This study used data from the Korean National Health Insurance (KNHI) claims database from 2002–2013 and the 2005 Korean Census. The National Health Insurance Corporation collects cohort data representative of Korea’s population. These data included the information on 1,025,340 subjects, and represented a stratified random sample selected according to age, sex, region, health insurance type, income quintiles, and individual total medical costs (based on the 2002 data). The database also included the information on reimbursement for each medical service, comprised of basic patient information, an identifier for the clinic or hospital, disease code, costs incurred, results of health screening, past/family health history, health behaviors, and information related to death. We focused especially on the characteristics of the neighborhoods in which patients resided. Ethical approval for this study was granted by the Institutional Review Board of the Graduate School of Public Health, Yonsei University.
Selection of sample population
We identified 131,713 individuals with hypertension between 2002 and 2013 in the KNHI enrollee database. Of these, 38,963 subjects with hypertension (I10-I13; International Classification of Disease, 10th edition) newly diagnosed between 2003 and 2006 were selected. Hypertension patients consisted as following: primary hypertension (n = 24,809; I10), hypertensive heart disease (n = 2,791; I11), hypertensive renal disease (n = 297; I12), and hypertensive heart and renal disease (n = 409; I13). The proportion of patients with primary hypertension was approximately 90% (Additional file 1: Table S1). We confirmed that the diagnoses were new by verifying a lack of hypertension claims between 2002 and 2005, an initial hypertension claim between 2003 and 2006, and an absence of hypertension in the health history prior to the year of diagnosis. We included subject data collected over a minimum of 7 years and a maximum of 10 years. Of the 38,963 subjects initially selected, 10,657 were excluded: 305 patients were less than 20 years-old and 10,352 patients did not take antihypertensive medication. These exclusion criteria were necessary to determine the actual hypertension patients. The final study sample included 28,306 participants (Fig. 1).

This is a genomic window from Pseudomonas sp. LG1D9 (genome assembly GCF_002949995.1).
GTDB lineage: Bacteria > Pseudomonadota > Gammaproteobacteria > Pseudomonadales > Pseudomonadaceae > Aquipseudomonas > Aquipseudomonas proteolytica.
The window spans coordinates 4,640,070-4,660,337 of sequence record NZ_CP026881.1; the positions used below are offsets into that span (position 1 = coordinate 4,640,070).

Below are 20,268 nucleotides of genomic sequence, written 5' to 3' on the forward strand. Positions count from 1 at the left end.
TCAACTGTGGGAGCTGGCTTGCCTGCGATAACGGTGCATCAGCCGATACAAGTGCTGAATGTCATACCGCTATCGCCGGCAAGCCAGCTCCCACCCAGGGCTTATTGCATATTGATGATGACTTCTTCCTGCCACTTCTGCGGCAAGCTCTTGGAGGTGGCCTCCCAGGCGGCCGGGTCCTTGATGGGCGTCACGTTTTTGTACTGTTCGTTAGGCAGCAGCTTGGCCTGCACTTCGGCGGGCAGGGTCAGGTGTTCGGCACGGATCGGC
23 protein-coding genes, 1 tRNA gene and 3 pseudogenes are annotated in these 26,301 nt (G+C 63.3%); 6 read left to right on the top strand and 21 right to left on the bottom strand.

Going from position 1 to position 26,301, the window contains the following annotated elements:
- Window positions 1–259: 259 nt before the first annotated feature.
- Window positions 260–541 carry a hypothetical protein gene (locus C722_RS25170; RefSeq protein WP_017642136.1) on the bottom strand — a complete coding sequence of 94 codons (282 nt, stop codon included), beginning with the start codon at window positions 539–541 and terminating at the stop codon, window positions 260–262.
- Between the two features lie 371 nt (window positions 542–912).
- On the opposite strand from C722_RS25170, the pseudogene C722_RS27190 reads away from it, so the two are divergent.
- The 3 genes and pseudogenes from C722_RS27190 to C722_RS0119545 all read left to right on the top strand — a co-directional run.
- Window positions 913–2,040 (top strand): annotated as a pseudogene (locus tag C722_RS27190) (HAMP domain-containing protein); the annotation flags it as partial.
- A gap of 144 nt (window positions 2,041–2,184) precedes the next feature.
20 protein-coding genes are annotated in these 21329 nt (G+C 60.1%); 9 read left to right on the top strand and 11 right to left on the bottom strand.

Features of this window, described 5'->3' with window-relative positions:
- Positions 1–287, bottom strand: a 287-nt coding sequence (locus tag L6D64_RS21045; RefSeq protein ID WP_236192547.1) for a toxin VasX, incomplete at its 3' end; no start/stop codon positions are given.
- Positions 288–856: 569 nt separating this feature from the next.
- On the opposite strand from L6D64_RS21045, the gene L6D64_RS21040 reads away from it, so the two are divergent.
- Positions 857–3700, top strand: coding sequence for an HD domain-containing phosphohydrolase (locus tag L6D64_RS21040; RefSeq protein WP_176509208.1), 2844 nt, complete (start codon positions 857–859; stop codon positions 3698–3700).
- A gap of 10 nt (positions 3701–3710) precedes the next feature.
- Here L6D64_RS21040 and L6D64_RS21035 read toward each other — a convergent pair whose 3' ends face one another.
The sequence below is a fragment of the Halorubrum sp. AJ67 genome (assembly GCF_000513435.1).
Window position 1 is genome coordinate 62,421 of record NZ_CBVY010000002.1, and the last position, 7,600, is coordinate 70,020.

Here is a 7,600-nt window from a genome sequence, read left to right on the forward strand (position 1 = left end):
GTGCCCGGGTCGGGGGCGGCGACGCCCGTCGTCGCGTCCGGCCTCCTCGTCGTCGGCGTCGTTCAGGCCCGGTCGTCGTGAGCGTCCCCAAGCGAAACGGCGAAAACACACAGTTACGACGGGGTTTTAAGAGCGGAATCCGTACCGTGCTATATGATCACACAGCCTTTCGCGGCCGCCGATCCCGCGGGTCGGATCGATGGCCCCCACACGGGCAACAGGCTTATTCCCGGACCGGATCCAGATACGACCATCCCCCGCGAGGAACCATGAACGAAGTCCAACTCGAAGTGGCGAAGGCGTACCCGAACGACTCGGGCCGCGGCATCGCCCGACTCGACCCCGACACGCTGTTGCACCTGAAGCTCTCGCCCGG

The outcome variable was the survival time from the date of the diagnosis to the date of death or study end-date. We defined mortality as all-cause mortality, as identified from the death certificate data in the national death registry.
We used the average monthly insurance premium as a proxy variable for household income. In Korea, the type of health insurance is classified as national health insurance or medical aid. Individuals qualify for medical aid if their household income is less than $600 per month based on a single household. If the household income is more than $600 per month, individuals qualify for national health insurance. Individuals who have national health insurance provided by their employer pay a monthly insurance premium according to annual salary, and those who are self-employed pay a premium according to property value. Individuals who qualified for the national health insurance were distributed between the 1st percentile and 100th percentile, and those who had medical aid were classified into the 0 percentile. We arbitrarily categorized individual household income into three groups (low, 0–20th percentile; middle, 21st–80th percentile; high, 81st–100th percentile). We divided into five groups as quintile according to household income. When we categorized high and low group using quintile, those belonging upper 20 percentile and lower 20 percentile were categorized to high and low, respectively.
Neighborhood deprivation index